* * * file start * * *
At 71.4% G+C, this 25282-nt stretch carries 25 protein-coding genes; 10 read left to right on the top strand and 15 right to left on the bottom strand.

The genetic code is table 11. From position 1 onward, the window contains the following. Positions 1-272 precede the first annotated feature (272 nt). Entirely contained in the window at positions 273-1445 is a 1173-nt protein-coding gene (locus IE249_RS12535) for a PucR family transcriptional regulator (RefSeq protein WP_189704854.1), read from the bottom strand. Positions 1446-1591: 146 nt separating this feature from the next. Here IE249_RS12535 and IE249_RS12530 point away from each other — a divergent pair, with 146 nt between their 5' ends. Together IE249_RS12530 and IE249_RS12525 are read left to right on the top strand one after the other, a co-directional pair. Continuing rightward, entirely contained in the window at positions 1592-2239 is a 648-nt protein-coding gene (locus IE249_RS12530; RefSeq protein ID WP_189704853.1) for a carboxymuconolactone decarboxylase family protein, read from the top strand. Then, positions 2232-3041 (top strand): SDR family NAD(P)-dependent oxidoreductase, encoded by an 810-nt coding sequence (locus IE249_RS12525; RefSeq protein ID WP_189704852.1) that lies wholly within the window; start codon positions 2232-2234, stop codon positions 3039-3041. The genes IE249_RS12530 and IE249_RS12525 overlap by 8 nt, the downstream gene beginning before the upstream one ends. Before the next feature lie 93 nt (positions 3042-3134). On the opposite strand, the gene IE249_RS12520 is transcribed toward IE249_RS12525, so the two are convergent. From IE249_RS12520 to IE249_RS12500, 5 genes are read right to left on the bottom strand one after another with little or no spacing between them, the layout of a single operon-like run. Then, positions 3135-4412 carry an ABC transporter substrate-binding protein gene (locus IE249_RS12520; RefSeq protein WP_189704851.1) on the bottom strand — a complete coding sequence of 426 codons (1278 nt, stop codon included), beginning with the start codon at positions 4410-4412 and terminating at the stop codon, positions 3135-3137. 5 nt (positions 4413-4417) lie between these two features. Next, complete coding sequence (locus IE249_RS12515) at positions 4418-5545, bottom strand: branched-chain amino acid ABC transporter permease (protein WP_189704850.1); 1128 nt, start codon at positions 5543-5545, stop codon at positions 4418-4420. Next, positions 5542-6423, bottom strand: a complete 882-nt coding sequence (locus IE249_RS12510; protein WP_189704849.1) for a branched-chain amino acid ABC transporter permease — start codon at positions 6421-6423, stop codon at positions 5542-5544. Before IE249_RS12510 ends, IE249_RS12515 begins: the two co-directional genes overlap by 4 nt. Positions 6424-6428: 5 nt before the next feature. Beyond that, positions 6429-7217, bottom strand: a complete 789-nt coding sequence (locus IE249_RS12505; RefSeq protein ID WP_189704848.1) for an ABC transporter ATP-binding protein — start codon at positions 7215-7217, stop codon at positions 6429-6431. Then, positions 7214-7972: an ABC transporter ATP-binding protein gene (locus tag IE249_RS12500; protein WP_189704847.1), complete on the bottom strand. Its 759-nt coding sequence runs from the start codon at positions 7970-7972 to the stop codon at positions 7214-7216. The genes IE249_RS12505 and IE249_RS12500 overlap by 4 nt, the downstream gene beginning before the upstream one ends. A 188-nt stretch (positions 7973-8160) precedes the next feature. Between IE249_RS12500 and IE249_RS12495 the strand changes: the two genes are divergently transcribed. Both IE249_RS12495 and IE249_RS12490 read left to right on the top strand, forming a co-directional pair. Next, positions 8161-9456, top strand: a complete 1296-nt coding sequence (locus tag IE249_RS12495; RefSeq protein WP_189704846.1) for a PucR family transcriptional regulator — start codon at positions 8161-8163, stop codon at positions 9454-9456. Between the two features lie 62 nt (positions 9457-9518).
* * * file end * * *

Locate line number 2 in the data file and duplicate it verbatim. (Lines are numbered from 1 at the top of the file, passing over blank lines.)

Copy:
The genetic code is table 11. From position 1 onward, the window contains the following. Positions 1-272 precede the first annotated feature (272 nt). Entirely contained in the window at positions 273-1445 is a 1173-nt protein-coding gene (locus IE249_RS12535) for a PucR family transcriptional regulator (RefSeq protein WP_189704854.1), read from the bottom strand. Positions 1446-1591: 146 nt separating this feature from the next. Here IE249_RS12535 and IE249_RS12530 point away from each other — a divergent pair, with 146 nt between their 5' ends. Together IE249_RS12530 and IE249_RS12525 are read left to right on the top strand one after the other, a co-directional pair. Continuing rightward, entirely contained in the window at positions 1592-2239 is a 648-nt protein-coding gene (locus IE249_RS12530; RefSeq protein ID WP_189704853.1) for a carboxymuconolactone decarboxylase family protein, read from the top strand. Then, positions 2232-3041 (top strand): SDR family NAD(P)-dependent oxidoreductase, encoded by an 810-nt coding sequence (locus IE249_RS12525; RefSeq protein ID WP_189704852.1) that lies wholly within the window; start codon positions 2232-2234, stop codon positions 3039-3041. The genes IE249_RS12530 and IE249_RS12525 overlap by 8 nt, the downstream gene beginning before the upstream one ends. Before the next feature lie 93 nt (positions 3042-3134). On the opposite strand, the gene IE249_RS12520 is transcribed toward IE249_RS12525, so the two are convergent. From IE249_RS12520 to IE249_RS12500, 5 genes are read right to left on the bottom strand one after another with little or no spacing between them, the layout of a single operon-like run. Then, positions 3135-4412 carry an ABC transporter substrate-binding protein gene (locus IE249_RS12520; RefSeq protein WP_189704851.1) on the bottom strand — a complete coding sequence of 426 codons (1278 nt, stop codon included), beginning with the start codon at positions 4410-4412 and terminating at the stop codon, positions 3135-3137. 5 nt (positions 4413-4417) lie between these two features. Next, complete coding sequence (locus IE249_RS12515) at positions 4418-5545, bottom strand: branched-chain amino acid ABC transporter permease (protein WP_189704850.1); 1128 nt, start codon at positions 5543-5545, stop codon at positions 4418-4420. Next, positions 5542-6423, bottom strand: a complete 882-nt coding sequence (locus IE249_RS12510; protein WP_189704849.1) for a branched-chain amino acid ABC transporter permease — start codon at positions 6421-6423, stop codon at positions 5542-5544. Before IE249_RS12510 ends, IE249_RS12515 begins: the two co-directional genes overlap by 4 nt. Positions 6424-6428: 5 nt before the next feature. Beyond that, positions 6429-7217, bottom strand: a complete 789-nt coding sequence (locus IE249_RS12505; RefSeq protein ID WP_189704848.1) for an ABC transporter ATP-binding protein — start codon at positions 7215-7217, stop codon at positions 6429-6431. Then, positions 7214-7972: an ABC transporter ATP-binding protein gene (locus tag IE249_RS12500; protein WP_189704847.1), complete on the bottom strand. Its 759-nt coding sequence runs from the start codon at positions 7970-7972 to the stop codon at positions 7214-7216. The genes IE249_RS12505 and IE249_RS12500 overlap by 4 nt, the downstream gene beginning before the upstream one ends. A 188-nt stretch (positions 7973-8160) precedes the next feature. Between IE249_RS12500 and IE249_RS12495 the strand changes: the two genes are divergently transcribed. Both IE249_RS12495 and IE249_RS12490 read left to right on the top strand, forming a co-directional pair. Next, positions 8161-9456, top strand: a complete 1296-nt coding sequence (locus tag IE249_RS12495; RefSeq protein WP_189704846.1) for a PucR family transcriptional regulator — start codon at positions 8161-8163, stop codon at positions 9454-9456. Between the two features lie 62 nt (positions 9457-9518).